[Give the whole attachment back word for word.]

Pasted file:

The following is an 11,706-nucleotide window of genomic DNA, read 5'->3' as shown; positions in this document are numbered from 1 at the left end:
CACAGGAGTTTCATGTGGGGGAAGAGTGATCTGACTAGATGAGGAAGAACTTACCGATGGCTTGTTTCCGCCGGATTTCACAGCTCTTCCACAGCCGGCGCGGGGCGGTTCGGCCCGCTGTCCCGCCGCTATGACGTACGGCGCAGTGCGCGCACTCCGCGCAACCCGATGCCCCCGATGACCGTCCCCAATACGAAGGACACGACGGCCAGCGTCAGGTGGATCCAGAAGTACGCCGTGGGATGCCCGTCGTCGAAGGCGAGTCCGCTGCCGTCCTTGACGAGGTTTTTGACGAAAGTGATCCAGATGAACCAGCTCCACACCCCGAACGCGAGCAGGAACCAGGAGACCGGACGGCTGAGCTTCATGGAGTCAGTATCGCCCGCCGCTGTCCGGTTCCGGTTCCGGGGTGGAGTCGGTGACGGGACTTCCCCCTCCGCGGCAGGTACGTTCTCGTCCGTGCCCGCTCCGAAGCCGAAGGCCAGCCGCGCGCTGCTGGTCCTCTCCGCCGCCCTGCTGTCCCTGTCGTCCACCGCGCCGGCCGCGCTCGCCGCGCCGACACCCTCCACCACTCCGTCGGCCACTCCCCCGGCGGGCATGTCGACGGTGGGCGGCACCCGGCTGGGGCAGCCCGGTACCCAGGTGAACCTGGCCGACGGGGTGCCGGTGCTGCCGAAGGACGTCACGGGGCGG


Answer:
The following is an 11,706-nucleotide window of genomic DNA, read 5'->3' as shown; positions in this document are numbered from 1 at the left end:
CACAGGAGTTTCATGTGGGGGAAGAGTGATCTGACTAGATGAGGAAGAACTTACCGATGGCTTGTTTCCGCCGGATTTCACAGCTCTTCCACAGCCGGCGCGGGGCGGTTCGGCCCGCTGTCCCGCCGCTATGACGTACGGCGCAGTGCGCGCACTCCGCGCAACCCGATGCCCCCGATGACCGTCCCCAATACGAAGGACACGACGGCCAGCGTCAGGTGGATCCAGAAGTACGCCGTGGGATGCCCGTCGTCGAAGGCGAGTCCGCTGCCGTCCTTGACGAGGTTTTTGACGAAAGTGATCCAGATGAACCAGCTCCACACCCCGAACGCGAGCAGGAACCAGGAGACCGGACGGCTGAGCTTCATGGAGTCAGTATCGCCCGCCGCTGTCCGGTTCCGGTTCCGGGGTGGAGTCGGTGACGGGACTTCCCCCTCCGCGGCAGGTACGTTCTCGTCCGTGCCCGCTCCGAAGCCGAAGGCCAGCCGCGCGCTGCTGGTCCTCTCCGCCGCCCTGCTGTCCCTGTCGTCCACCGCGCCGGCCGCGCTCGCCGCGCCGACACCCTCCACCACTCCGTCGGCCACTCCCCCGGCGGGCATGTCGACGGTGGGCGGCACCCGGCTGGGGCAGCCCGGTACCCAGGTGAACCTGGCCGACGGGGTGCCGGTGCTGCCGAAGGACGTCACGGGGCGG